Issue 217, January 29, 2001  
 
 
 

Customer Service Revisited: The Holiday Rush

By Stephen M. Lawton

      During the past few weeks, statisticians have had a field day trying to determine if the dot-coms did a better job of responding to customers during the 2000 holidays than they did in 1999. According to some industry pundits, this was the make-or-break year for retailers — if they blew it in 2000, shoppers would be less likely to look online in 2001 for their gifts. To paraphrase that old cliché, burn me once [in 1999], shame on you; burn me twice [in 2000], you've lost me forever as a customer!
      This year I, too, was among those who spent more money and time online buying holiday gifts. And as I expected, I had some very good and very bad experiences. It seems that some companies still don't get it about customer service. Sure, they have a "Track Your Order" button and a 24-hour toll-free phone number for customer service. That's good, sort of. But that's not enough. The problems arise when customer service won't serve.
      This point was driven home when I tried to buy a book from etoys.com. I already knew the book was being shipped late from the publisher; etoys' site said it would ship in six to eight weeks. Nonetheless, I placed an order in mid-November. In late December, the book was showing up on amazon.com and barnesandnoble.com as being in and shippable in 24 hours.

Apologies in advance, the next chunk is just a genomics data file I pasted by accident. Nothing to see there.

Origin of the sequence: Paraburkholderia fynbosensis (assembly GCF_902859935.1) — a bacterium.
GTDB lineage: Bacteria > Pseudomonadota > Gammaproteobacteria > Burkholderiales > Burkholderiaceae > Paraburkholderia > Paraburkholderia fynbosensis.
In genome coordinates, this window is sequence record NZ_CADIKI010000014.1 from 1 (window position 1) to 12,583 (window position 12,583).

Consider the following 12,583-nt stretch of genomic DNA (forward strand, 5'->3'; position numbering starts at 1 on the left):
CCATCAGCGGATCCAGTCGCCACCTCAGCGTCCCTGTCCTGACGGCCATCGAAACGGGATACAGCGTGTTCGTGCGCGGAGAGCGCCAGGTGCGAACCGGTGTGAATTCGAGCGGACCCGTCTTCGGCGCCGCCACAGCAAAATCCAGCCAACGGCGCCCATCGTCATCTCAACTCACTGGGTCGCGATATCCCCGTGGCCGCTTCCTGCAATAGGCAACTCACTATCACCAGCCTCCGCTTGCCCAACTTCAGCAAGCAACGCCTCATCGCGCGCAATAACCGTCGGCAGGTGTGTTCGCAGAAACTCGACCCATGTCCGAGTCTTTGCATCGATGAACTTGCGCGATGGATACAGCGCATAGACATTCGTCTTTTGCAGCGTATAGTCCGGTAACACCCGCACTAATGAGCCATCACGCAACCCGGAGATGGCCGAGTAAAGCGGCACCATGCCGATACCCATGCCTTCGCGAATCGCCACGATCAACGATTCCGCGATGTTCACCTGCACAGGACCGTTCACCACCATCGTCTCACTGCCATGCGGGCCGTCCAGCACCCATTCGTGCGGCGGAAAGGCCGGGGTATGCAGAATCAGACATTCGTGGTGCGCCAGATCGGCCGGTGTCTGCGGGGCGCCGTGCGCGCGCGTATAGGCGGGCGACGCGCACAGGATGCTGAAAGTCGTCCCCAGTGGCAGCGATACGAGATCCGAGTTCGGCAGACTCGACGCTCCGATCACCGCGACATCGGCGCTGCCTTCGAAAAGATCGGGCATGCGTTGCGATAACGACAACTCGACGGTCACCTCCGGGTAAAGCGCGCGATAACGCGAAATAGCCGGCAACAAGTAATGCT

Great, I thought. Etoys should be shipping soon. But alas, it was not to be.
      Even when the book hit the local bookstores, it still was listed as not available, with a four- to five-week waiting period from etoys. Needless to say, I canceled my order and bought the book locally. (Etoys' problems could have resulted from its current financial difficulty, which resulted in layoffs and shuttering of its U.K. operations. The company wouldn't say.)
      Even barnesandnoble.com had problems shipping me two books that it listed as being in stock when, in fact, they were not.
      However, after a couple of e-mails back and forth, the company decided to split my shipment, sending me four books that were in stock and waiting on the final two.
      As an apology for misstating the books' availability, the company waived shipping charges. That's the way to do things right — keep the customer satisfied.
      Not every e-commerce site had problems, of course. Land's End, for example, performed just as well this year as last, which is to say, splendidly. The order was taken, packages were shipped quickly and returns were a snap. Amazon.com also got its shipments out quickly and correctly. It's a pity the company has yet to turn a profit — I hope it does soon and doesn't become yet another dot-gone.
      Now, if only I could get my computer, when I go to the Costco.com site, to give me those food samples that brick-and-mortar Costco offers.

Copyright 2001-2002
All trademarks are the property of their respective companies.